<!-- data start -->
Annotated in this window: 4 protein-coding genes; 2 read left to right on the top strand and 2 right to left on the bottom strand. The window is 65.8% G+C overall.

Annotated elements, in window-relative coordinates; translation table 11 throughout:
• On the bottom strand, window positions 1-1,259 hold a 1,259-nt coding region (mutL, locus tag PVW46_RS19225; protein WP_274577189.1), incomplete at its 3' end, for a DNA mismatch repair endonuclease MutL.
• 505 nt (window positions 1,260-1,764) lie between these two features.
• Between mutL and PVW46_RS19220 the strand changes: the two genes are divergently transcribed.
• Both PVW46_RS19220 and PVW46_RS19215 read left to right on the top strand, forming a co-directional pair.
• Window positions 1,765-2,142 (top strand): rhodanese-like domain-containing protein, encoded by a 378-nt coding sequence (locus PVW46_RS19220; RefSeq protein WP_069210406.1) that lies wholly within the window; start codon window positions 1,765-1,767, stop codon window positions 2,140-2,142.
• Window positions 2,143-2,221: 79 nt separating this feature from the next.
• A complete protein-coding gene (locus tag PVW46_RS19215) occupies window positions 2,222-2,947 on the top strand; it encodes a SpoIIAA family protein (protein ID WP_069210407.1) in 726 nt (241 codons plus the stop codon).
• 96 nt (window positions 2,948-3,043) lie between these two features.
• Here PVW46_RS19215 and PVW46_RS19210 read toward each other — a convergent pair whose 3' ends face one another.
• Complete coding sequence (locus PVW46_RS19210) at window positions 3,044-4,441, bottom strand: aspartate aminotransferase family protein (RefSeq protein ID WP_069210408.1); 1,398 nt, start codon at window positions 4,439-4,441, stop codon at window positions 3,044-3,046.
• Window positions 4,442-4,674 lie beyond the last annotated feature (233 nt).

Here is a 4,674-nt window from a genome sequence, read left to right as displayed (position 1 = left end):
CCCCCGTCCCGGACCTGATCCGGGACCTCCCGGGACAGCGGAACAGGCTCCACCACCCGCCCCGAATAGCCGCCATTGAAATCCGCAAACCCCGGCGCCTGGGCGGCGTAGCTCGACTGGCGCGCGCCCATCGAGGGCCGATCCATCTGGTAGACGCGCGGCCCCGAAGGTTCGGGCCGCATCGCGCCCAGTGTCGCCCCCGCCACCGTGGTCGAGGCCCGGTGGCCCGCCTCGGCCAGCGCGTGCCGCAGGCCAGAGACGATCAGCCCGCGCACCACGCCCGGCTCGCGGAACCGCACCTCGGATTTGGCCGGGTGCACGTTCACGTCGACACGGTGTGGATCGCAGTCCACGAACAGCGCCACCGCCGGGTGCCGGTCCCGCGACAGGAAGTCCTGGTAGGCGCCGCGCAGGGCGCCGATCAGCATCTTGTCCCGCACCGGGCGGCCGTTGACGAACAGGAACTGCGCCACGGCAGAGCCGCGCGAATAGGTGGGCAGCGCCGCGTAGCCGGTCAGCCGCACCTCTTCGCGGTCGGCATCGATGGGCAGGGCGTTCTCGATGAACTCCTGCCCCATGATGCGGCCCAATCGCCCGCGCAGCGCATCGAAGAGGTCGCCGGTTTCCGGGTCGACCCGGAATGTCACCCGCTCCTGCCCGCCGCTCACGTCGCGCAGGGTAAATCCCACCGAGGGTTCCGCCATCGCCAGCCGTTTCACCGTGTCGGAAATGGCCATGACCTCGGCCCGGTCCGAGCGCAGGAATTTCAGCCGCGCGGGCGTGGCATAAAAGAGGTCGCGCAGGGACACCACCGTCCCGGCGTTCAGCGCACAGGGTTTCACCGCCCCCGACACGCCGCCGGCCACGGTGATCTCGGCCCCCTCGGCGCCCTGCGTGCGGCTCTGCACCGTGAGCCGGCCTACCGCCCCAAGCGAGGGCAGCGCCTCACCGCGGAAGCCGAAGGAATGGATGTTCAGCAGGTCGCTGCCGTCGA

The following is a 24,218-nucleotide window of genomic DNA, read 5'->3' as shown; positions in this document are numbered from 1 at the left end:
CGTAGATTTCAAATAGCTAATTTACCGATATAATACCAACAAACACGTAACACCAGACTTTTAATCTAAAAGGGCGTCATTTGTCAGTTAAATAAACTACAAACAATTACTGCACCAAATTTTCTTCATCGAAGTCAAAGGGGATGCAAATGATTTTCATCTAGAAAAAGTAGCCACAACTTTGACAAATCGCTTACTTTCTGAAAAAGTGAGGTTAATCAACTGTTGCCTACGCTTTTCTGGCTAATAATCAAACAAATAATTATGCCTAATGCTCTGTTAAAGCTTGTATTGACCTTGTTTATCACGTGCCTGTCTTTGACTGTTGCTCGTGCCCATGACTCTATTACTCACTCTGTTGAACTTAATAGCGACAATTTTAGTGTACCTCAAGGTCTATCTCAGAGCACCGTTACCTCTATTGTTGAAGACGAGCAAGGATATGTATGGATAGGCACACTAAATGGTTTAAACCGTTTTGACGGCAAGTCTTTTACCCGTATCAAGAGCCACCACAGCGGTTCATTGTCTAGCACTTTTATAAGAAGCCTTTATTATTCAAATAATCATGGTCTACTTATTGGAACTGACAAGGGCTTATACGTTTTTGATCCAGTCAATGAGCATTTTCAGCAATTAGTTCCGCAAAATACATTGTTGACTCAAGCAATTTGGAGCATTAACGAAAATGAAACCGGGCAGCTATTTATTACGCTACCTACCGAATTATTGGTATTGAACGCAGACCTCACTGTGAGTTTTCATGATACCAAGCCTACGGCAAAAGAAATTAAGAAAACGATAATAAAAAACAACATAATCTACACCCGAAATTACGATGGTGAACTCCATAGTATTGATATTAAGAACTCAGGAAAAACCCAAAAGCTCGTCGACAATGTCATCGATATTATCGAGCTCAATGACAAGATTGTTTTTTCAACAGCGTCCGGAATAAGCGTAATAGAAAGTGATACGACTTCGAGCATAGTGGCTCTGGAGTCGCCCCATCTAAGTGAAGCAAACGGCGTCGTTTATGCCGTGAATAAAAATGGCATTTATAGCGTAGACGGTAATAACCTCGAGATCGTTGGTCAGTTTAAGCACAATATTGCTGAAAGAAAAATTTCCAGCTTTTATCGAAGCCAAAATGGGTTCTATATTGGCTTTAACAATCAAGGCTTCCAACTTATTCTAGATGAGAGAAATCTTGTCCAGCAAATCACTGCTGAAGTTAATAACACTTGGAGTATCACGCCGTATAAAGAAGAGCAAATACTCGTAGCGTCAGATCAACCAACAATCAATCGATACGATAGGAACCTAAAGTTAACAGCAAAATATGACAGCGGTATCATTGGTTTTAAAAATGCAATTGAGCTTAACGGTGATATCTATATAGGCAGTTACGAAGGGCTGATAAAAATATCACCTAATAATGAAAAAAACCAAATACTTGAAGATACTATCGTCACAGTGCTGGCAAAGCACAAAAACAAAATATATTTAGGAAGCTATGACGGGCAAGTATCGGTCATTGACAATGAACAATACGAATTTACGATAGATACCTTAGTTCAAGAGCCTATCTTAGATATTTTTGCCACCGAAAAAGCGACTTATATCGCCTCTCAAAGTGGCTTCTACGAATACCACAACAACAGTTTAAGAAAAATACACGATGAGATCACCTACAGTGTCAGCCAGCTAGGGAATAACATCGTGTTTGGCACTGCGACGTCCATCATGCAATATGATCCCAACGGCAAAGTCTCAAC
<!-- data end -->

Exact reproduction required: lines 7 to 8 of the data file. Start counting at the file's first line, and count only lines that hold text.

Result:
• Window positions 1,765-2,142 (top strand): rhodanese-like domain-containing protein, encoded by a 378-nt coding sequence (locus PVW46_RS19220; RefSeq protein WP_069210406.1) that lies wholly within the window; start codon window positions 1,765-1,767, stop codon window positions 2,140-2,142.
• Window positions 2,143-2,221: 79 nt separating this feature from the next.